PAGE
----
On March 7, Hollywood Casino Perryville will be the first gambling emporium in Maryland to open its table games – pending approval by the state legislature.
Casino officials announced Tuesday on the Cecil County establishment's Facebook page the table games would debut next week.
A follow-up announcement was posted Wednesday afternoon that the casino would begin operating 24 hours a day throughout the week, also beginning March 7.
In both posts, the casino operators stressed: "pending final legislative approval."
"We were the first casino to open [in Maryland] and we'll be the first casino with table games," Jennifer Miglionico, director of marketing, said Wednesday.
Once the state's approval process is cleared, casino patrons will be able to play poker, craps, roulette and blackjack at 20 tables around the facility, as well as slot machines that have been in place since Hollywood Casino opened in 2010.
"We're really excited," Miglionico continued. "We're going to be a full-scale casino now."
The casino is across the Susquehanna River from Harford County, just off I-95 at the Perryville-Port Deposit interchange with Route 222.
It is operated by Penn National Gaming of Wyomissing, Pa., which also operates Rosecroft Raceway in Prince George's County, as well as 27 other gaming operations in the U.S. and Canada.
The members of the Maryland Lottery and Gaming Control Commission approved Hollywood Casino's request for table games this week, but commission members must still conduct an observation of the operations, The Baltimore Sun reported Tuesday.
Maryland voters approved Question 7 in November, which allowed casino operators to have table games, and for the expansion of video lottery games in the state.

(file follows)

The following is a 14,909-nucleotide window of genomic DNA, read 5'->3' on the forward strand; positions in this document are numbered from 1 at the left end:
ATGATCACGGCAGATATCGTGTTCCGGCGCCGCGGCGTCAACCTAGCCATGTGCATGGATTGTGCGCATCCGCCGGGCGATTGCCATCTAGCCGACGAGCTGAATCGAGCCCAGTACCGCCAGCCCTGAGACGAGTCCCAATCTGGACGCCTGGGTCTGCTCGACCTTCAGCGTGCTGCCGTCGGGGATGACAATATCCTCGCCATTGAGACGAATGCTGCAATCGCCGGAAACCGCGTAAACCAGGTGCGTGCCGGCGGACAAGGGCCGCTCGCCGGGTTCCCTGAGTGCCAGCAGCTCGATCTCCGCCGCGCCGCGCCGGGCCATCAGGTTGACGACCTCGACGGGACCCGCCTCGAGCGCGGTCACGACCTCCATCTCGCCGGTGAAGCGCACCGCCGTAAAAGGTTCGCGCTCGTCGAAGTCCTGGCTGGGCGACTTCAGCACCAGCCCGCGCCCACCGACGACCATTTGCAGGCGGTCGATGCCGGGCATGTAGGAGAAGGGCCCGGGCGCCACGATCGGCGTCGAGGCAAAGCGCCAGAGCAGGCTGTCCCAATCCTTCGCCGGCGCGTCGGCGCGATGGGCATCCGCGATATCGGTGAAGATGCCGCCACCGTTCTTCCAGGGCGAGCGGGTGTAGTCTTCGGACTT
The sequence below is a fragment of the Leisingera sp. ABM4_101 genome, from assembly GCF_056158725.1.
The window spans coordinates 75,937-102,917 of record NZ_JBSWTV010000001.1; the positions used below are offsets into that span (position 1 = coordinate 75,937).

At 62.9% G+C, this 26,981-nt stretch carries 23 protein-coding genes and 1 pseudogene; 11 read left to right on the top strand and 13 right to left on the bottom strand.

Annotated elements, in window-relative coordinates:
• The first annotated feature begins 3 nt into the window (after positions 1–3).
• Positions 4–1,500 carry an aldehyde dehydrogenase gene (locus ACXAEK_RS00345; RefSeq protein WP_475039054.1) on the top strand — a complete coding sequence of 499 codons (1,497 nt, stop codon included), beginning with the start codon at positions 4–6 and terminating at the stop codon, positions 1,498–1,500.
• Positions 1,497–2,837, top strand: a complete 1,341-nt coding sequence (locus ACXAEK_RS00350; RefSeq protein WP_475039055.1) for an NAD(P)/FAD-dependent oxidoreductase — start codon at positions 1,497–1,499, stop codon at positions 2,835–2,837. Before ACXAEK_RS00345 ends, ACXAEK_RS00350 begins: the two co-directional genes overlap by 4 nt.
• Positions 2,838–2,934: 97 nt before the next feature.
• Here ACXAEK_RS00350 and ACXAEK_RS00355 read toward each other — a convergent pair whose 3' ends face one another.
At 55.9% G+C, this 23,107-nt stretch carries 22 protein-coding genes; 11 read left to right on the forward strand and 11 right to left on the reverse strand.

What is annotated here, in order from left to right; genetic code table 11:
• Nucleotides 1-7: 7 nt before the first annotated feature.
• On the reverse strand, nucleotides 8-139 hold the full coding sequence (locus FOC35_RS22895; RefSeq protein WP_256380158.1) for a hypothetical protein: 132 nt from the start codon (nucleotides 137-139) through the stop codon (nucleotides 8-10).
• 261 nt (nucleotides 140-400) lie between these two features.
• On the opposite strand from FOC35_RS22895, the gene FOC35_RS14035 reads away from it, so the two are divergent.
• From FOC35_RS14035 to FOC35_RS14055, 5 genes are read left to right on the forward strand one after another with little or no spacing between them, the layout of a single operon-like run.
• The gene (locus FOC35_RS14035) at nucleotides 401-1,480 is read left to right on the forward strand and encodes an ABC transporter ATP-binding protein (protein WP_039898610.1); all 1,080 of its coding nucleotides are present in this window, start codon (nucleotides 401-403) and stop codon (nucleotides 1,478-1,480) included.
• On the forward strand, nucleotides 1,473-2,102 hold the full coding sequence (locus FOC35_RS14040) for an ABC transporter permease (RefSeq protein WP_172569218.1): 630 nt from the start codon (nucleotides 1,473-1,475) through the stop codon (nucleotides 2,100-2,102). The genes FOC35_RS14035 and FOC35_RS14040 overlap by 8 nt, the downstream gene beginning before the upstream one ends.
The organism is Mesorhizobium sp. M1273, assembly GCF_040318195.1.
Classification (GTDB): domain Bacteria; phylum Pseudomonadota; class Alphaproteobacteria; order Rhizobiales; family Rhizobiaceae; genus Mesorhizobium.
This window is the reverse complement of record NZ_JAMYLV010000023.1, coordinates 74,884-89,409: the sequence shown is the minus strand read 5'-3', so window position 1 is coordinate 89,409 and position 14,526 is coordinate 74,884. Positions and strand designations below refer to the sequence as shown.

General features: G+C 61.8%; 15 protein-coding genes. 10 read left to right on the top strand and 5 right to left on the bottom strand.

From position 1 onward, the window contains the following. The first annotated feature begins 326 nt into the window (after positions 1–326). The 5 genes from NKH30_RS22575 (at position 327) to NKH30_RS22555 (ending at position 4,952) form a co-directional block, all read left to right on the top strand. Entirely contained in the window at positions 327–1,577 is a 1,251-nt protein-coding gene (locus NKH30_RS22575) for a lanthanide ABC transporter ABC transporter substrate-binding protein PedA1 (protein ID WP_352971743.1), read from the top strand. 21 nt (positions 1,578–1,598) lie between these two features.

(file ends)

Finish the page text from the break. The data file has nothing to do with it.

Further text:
Before Question 7 was passed, Maryland's three casinos – Hollywood Casino, Maryland Live! in Anne Arundel County and the Casino at Ocean Downs Racetrack on the Eastern Shore – could only operate slot machines.
Maryland Live! officials plan to debut table games in early April.
The Maryland General Assembly's Joint Committee on Administrative, Executive and Legislative Review must give final approval to detailed regulations for the various table games, according to Erica Palmisano, assistant director of communications for the Maryland Lottery and Gaming Control Agency.
The regulations include rules for how cards should be shuffled and dealt, how bets should be placed, how a roulette wheel should be operated and many more, according to documents provided by Palmisano.
At Hollywood Casino, Miglionico said operators "haven't had to go through any construction" to accommodate the table games. Some slot machines, which were not in high demand among players, were moved with the permission of the state, which owns the gaming devices.
"With [the state] allowing us to remove those games per our request, we had no problem having room for tables," Miglionico said.
Hollywood Casino is open 24 hours a day on the weekends, but once the table games debut at 8 a.m. on March 7, the casino will be open 24 hours a day, seven days a week.
Having table games and being open 24/7 will also allow the casino to add about 100 jobs to its workforce.
"As long as we're approved, once we open up for table games on March 7 we're going to be 24 hours," Miglionico said.